$ wget https://dl.bintray.com/snowplow/snowplow-generic/snowplow_scala_stream_collector_google_pubsub_<VERSION>.zip
$ gsutil cp gs://<YOUR-BUCKET-NAME/<YOUR-CONFIG-FILE-NAME> .
$ unzip snowplow_scala_stream_collector_google_pubsub_<VERSION>.zip
$ java -jar snowplow-stream-collector-google-pubsub-<VERSION>.jar --config <YOUR-CONFIG-FILE-NAME>

4c. a load balanced auto-scaling GCP cluster

To run a load balanced auto-scaling cluster, you'll need to follow the following steps:

  • Create an instance template
  • Create an auto managed instance group
  • Create a load balancer
Creating an instance template

First you'll have to store your config file in some place that your instances can download from, like Google Cloud Storage. We suggest you store it in a GCP Storage bucket, as described above.

via Google Cloud Console
  • Click the hamburger on the top left corner and find "Compute Engine", under Compute
  • Go to "Instance templates" on the sidebar. Click "Create instance template"
  • Choose the appropriate settings for your case. Do (at least) the following:
    • Under Access scopes, select "Set access for each API" and enable "Cloud PubSub"
    • Under Firewall, select "Allow HTTP traffic"
    • Click Management, disk, networking, SSH keys gcloud-instance-template1
    • Under Networking, add a tag, such as "collector". (This is needed to add a Firewall rule)
    • Under Management "Startup script" add the following script (changing the relevant fields for your case):
#! /bin/bash
sudo apt-get update
sudo apt-get -y install default-jre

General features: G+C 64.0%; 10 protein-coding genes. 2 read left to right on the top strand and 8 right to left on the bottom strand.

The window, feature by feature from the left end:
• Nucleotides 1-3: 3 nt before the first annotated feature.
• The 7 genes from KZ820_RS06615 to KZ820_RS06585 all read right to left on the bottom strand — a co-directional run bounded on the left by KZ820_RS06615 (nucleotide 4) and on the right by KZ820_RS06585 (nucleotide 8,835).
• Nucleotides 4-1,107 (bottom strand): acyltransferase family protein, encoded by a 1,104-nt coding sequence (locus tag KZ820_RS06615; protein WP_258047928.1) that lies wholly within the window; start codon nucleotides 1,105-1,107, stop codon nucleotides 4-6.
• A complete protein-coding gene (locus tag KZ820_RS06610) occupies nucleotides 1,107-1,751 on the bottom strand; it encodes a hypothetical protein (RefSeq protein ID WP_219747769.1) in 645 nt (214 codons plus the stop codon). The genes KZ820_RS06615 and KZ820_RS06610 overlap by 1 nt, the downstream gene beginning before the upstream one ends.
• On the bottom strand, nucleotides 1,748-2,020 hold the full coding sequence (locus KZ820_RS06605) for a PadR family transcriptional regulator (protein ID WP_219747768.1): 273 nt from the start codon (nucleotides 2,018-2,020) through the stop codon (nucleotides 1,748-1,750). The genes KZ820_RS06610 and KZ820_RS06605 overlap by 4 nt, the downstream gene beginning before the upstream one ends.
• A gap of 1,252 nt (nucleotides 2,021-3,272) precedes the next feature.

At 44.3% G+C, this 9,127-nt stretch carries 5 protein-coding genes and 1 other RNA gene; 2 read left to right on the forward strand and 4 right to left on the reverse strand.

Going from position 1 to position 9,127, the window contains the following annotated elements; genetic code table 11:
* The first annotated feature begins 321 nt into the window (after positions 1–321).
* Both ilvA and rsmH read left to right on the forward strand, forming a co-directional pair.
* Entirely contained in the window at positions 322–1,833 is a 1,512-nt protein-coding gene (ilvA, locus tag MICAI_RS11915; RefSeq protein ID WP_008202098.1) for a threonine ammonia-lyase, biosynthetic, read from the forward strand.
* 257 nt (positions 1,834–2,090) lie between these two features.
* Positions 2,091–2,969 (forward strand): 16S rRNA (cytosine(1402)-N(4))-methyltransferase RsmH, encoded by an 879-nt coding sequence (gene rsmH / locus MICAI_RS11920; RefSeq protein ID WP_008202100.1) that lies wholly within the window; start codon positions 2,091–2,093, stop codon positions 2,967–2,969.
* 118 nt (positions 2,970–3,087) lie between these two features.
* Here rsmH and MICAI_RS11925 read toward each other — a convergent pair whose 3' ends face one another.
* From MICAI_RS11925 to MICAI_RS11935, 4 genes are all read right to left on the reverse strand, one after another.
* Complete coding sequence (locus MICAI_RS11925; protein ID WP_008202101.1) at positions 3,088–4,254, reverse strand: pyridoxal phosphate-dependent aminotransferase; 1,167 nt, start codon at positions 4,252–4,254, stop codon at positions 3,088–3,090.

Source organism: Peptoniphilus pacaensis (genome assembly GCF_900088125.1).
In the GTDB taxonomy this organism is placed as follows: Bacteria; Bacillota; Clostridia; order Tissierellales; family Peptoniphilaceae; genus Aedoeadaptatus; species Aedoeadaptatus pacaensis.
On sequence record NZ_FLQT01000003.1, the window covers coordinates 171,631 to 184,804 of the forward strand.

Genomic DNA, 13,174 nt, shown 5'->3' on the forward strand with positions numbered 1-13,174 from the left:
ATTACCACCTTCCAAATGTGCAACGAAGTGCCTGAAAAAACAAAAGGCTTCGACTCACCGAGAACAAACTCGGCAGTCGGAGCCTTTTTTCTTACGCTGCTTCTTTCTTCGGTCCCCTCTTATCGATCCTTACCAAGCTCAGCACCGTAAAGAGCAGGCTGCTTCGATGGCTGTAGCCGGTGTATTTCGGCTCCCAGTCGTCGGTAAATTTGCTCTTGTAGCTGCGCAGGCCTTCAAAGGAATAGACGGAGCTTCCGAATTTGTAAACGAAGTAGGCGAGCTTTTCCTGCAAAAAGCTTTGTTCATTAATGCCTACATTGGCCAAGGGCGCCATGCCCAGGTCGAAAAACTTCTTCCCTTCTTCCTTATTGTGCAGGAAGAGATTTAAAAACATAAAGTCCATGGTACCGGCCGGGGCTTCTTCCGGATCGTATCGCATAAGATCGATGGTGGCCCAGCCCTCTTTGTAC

sudo apt-get -y install unzip
archive=snowplow_scala_stream_collector_google_pubsub_<VERSION>.zip
wget https://dl.bintray.com/snowplow/snowplow-generic/$archive
gsutil cp gs://<YOUR-BUCKET-NAME/<YOUR-CONFIG-FILE-NAME> .
unzip $archive
java -jar snowplow-stream-collector-google-pubsub-<VERSION>.jar --config <YOUR-CONFIG-FILE-NAME> &
  • Click "Create"
  • Add a Firewall rule as described above (if you haven't already)
via the command-line

Here's the command-line equivalent for the options selected by performing the steps above:

$ gcloud compute --project "example-project-156611" instance-templates create "ssc-instance-template" \
                 --machine-type "n1-standard-1" \
                 --network "default" \
                 --maintenance-policy "MIGRATE" \
                 --scopes 189687079473-compute@developer.gserviceaccount.com="https://www.googleapis.com/auth/pubsub",189687079473-compute@developer.gserviceaccount.com="https://www.googleapis.com/auth/servicecontrol",189687079473-compute@developer.gserviceaccount.com="https://www.googleapis.com/auth/service.management.readonly",189687079473-compute@developer.gserviceaccount.com="https://www.googleapis.com/auth/logging.write",189687079473-compute@developer.gserviceaccount.com="https://www.googleapis.com/auth/monitoring.write",189687079473-compute@developer.gserviceaccount.com="https://www.googleapis.com/auth/trace.append",189687079473-compute@developer.gserviceaccount.com="https://www.googleapis.com/auth/devstorage.read_only" \